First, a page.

On the morning of Sept. 17, 1862, the house was the setting for some of the worst carnage of the battle. The barn became an ambulance station, where surgeons and orderlies performed triage and first aid. 

• The Samuel Mumma Farm. Samuel and Elizabeth Mumma and their 10 children resided on this farmstead. As troops moved nearer to Sharpsburg, the Mummas fled the property.

Some of the first shots of the battle were fired from the high ground between the Mumma cemetery and Smoketown Road, a few hundred yards behind the house. Eventually, the house, barn, spring house and hog pen would be purposefully set ablaze by some North Carolinians, who feared the property would fall into the hands of the Federal army.

When the Mummas returned, nothing was left. The house was rebuilt on its original foundation.

• The William Roulette Farm. With the area swarming with soldiers, William and Margaret Roulette moved their family to Manor Church, 6 miles north, on Sunday, Sept. 14. On Wednesday, William Roulette returned to his farmstead, presumably to gather more supplies and check on livestock.

As the battle began around his property, he was caught between the lines and went to his cellar for safety. Following the fighting, the property was used to care for the wounded and dying.

• Henry Piper Farm. Constructed of logs, the simple house was home to Henry Piper and his wife, Betsy. Confederate Gens. James Longstreet and D.H. Hill chose the house to be their headquarters.

The Pipers stayed with extended family during the battle and returned home to find their house and barn intact. However, the gardens were destroyed and little food was left on the farm.

• Joseph Sherrick Farm. The residence of Joseph Sherrick and his family, Confederate troops of Brig. Gen. Robert Toombs’ brigade took up positions near the house on the morning before the battle and Confederate troops overlooked the house where Antietam National Cemetery is today. Although the scene of fighting, the property was left intact, but crops were destroyed and the dead of both armies covered the fields.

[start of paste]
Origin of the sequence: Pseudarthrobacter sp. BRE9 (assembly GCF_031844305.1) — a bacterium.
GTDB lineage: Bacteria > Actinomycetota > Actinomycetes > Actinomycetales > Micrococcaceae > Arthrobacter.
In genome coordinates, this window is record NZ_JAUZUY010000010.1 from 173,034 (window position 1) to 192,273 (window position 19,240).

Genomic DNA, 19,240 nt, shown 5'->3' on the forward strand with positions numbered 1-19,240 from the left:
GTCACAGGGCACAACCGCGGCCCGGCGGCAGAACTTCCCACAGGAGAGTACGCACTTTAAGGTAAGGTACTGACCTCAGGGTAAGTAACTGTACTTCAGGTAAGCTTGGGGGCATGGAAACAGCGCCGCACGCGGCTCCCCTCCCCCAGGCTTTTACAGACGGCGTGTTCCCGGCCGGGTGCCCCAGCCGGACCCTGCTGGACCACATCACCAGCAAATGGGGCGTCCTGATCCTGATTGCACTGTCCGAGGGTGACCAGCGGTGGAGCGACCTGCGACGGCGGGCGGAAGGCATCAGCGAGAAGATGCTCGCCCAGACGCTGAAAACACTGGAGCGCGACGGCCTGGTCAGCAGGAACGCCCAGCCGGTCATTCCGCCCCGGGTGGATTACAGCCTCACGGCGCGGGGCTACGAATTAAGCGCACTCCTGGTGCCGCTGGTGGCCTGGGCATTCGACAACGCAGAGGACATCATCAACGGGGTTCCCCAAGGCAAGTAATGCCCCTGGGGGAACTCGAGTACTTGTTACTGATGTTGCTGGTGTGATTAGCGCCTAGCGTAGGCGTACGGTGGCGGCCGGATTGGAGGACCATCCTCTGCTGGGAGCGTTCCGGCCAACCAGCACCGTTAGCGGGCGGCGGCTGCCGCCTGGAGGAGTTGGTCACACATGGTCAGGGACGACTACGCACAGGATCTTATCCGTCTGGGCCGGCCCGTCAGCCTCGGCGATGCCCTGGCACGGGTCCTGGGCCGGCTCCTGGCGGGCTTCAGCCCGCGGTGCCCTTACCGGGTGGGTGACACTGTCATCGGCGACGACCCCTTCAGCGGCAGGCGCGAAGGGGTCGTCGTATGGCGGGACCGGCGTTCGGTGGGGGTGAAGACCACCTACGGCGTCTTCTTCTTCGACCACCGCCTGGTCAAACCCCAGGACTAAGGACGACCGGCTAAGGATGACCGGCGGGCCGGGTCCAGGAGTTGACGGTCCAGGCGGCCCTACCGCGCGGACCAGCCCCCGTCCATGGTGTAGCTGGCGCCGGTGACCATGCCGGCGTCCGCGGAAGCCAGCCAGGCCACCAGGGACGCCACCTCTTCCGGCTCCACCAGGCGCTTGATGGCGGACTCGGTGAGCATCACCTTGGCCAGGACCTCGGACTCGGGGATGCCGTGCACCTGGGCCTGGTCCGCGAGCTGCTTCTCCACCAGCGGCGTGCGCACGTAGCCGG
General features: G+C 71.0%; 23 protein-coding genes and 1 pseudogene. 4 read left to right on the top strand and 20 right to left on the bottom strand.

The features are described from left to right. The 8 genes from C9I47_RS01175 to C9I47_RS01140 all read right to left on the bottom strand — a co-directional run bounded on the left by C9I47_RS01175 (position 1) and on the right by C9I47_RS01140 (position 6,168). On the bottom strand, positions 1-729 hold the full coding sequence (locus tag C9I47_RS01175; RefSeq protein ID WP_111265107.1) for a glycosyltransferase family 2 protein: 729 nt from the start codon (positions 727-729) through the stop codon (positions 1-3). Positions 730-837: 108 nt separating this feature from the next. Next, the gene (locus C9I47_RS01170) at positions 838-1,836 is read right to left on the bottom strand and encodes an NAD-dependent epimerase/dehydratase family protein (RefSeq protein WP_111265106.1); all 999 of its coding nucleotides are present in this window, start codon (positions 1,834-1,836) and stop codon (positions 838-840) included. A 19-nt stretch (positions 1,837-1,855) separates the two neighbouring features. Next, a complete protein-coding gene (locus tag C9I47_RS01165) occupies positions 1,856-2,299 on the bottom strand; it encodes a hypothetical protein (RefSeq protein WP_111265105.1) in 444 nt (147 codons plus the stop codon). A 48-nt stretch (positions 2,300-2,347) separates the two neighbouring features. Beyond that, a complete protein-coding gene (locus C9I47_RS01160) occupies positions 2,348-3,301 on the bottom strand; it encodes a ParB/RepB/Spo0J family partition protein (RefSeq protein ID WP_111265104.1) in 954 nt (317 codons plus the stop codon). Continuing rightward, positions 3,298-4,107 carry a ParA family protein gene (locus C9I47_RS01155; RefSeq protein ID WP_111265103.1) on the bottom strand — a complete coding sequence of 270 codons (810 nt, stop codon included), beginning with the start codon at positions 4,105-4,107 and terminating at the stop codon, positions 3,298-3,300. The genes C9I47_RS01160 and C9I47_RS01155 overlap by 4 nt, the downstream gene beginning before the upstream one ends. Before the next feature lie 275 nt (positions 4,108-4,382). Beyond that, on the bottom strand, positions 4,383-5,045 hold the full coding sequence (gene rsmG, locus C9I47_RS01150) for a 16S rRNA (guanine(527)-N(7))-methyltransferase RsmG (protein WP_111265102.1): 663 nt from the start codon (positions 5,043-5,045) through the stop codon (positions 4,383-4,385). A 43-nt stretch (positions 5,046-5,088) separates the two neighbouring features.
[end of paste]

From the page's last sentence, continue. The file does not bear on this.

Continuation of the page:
• John Ottto Farm. Scavenging soldiers appeared at the Otto house on Sept. 15. The next morning, the family left to find a safer place to wait out the battle. 

• Joshua Newcomer Farm. Today, only a house and barn remain of what was once a busy farmstead that included grist, saw and plaster mills.

On Sept. 15, Robert E. Lee and part of his army passed by the Newcomer property and established a defensive position overlooking the mill and the entire Newcomer farm.

• Joseph Park Farm. It is uncertain how much, if any, actual fighting took place on the property. Certain upper fields of the farm were traveled by troops engaged at Sunken Road. It is assumed that U.S. troops occupied the property on Sept. 16, since it was within Federal lines at the time. 

• Philip Pry Farm. By Sept. 15, the Keedysville Pike in front of the Pry house was filled with Confederate troops who were repositioned on the ridges west of Antietam Creek near Sharpsburg. The house became the headquarters of Gen. George McClellan, who used it until he relocated his headquarters after Sept. 19 to Sharpsburg. During the battle, the Pry farm was used as a hospital.

A book called “Antietam Farmsteads: A Guide to the Battlefield Landscape” is available at the park bookstore in the Visitor Center and can serve as a guide for visitors touring the battlefield. Each of the 11 farmsteads on the battlefield is spotlighted in the book, with a history of each property, the development of each farm and the part each played in the battle. 

There also are maps and historic photographs and modern-day photos that offer comparisons of then and now.